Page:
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Basic life support training in schools: Reflecting on students' and teachers' perspectives in Portugal

02 June 2020
Volume 1 · Issue 3


Cardiovascular events are the third cause of death in the world. It is generally accepted by all the main health organisations dedicated to this topic that increasing the number of potential members of the public who could intervene if necessary will lead to an increase in the survival rate in the case of cardiac arrest. To achieve this goal, offering effective training courses to as many individuals as possible, on a large scale and at a low cost, is recommended. Schools are by nature one of the ideal places for implementing this type of large-scale training programme. With this study the authors aim to measure how open students and teachers are to basic life-support training in their school and how this can improve their confidence levels in performing basic life-support if needed.

It is estimated that cardiovascular events are the third cause of death in the world (Berdowski et al, 2010), with about 420 000 out of hospital cardiac arrests occurring in the USA and 275 000 cross Europe each year (Atwood et al, 2005; Go et al, 2014).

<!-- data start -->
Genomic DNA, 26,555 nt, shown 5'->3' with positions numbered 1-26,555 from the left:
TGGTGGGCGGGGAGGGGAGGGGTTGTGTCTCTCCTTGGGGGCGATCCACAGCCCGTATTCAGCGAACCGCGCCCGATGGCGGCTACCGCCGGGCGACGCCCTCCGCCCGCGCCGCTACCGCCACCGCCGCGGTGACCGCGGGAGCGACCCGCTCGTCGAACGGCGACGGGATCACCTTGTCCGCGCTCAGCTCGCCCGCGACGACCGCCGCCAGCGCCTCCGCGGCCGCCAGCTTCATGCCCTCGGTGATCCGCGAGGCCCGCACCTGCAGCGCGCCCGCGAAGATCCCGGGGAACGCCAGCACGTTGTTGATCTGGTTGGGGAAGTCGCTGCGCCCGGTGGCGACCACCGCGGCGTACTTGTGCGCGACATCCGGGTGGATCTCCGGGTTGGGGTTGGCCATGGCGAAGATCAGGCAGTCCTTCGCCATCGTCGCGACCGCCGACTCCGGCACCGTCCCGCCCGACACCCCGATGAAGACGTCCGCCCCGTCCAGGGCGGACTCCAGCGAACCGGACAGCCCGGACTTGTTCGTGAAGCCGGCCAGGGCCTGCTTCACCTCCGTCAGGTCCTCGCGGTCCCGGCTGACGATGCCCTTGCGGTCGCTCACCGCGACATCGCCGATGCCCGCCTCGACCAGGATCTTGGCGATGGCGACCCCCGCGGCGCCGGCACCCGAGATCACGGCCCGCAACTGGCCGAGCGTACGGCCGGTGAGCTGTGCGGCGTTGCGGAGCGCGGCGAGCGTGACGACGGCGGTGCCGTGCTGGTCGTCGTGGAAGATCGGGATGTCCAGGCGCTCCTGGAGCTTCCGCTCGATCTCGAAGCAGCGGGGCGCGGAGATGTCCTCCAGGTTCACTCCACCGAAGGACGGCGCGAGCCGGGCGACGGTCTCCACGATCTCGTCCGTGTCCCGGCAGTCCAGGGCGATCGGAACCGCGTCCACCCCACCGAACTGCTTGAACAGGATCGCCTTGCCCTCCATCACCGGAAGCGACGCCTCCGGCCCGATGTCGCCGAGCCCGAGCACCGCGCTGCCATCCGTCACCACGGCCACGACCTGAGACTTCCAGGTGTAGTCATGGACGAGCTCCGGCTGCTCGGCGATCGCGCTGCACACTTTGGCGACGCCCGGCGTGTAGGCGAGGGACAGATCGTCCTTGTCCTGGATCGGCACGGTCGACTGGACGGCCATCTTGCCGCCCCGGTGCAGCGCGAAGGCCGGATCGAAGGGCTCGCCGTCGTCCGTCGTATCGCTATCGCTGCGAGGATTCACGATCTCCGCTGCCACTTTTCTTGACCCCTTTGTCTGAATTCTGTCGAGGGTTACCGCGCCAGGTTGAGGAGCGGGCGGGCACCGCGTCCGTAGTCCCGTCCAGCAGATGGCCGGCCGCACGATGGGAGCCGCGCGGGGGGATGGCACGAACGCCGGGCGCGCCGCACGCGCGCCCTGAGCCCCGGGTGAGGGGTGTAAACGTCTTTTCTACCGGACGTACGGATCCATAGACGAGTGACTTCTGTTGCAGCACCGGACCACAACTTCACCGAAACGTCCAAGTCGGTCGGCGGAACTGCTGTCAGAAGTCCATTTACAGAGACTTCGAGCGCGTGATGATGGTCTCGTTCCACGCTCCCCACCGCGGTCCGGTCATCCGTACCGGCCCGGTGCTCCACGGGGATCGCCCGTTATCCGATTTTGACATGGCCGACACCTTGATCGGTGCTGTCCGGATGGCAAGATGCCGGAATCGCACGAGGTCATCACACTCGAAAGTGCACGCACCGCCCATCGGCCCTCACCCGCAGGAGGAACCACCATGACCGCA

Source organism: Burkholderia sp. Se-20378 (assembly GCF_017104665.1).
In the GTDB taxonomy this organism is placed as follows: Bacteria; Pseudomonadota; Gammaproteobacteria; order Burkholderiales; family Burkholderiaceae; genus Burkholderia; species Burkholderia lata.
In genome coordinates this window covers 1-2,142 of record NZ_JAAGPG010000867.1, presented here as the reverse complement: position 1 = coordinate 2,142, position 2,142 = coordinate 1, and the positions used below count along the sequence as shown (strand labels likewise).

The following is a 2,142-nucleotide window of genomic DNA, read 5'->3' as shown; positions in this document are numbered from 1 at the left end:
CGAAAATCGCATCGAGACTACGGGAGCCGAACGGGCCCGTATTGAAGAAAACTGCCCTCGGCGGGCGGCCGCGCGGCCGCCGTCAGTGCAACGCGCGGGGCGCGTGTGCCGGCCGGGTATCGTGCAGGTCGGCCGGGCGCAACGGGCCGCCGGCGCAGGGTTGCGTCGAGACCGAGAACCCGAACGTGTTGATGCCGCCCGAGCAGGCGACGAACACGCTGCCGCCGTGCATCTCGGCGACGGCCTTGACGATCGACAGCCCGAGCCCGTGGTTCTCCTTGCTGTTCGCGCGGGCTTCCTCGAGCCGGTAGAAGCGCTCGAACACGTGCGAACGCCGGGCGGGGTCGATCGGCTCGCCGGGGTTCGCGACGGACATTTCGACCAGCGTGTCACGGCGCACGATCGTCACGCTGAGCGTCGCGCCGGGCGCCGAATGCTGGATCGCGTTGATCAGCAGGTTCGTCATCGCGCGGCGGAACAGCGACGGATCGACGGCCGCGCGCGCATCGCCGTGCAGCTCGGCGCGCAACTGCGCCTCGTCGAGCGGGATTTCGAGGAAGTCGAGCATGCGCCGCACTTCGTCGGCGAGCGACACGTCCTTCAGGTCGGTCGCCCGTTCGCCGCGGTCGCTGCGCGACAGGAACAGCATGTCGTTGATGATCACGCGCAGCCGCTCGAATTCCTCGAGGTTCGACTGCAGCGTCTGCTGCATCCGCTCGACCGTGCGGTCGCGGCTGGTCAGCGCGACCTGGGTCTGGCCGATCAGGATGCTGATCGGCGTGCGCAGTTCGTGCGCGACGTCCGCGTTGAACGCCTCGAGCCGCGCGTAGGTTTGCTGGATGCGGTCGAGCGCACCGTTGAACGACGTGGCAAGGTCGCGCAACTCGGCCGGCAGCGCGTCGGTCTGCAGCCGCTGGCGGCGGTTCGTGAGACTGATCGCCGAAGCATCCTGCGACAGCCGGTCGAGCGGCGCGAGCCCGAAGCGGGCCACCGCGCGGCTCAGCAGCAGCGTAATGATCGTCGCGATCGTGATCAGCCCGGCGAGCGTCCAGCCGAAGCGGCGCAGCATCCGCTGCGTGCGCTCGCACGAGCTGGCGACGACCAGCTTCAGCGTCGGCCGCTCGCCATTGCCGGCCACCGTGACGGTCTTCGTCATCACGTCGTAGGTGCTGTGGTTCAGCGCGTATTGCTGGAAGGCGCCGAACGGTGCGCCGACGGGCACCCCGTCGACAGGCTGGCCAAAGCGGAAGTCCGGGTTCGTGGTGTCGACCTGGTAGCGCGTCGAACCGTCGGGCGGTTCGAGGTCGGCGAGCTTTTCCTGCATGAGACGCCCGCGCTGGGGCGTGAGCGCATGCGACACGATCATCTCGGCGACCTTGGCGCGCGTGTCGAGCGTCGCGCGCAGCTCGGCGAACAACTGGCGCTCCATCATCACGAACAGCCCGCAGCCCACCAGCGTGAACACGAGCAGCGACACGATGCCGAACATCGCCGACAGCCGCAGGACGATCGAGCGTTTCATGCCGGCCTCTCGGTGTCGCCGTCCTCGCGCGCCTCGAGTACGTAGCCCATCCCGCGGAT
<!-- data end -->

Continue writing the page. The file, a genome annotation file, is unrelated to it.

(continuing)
Although most cardiac arrests occur at home, a considerable number still take place in public places (Berdowski et al, 2013; Marijon et al, 2015) where the intervention of a member of the public trained in basic life-support (BLS) could potentially make the difference (Sanghavi et al, 2015). However, from all these witnessed arrests, only in a third BLS manoeuvres have taken place with many others having to wait for the arrival of the emergency services (López et al, 2018).

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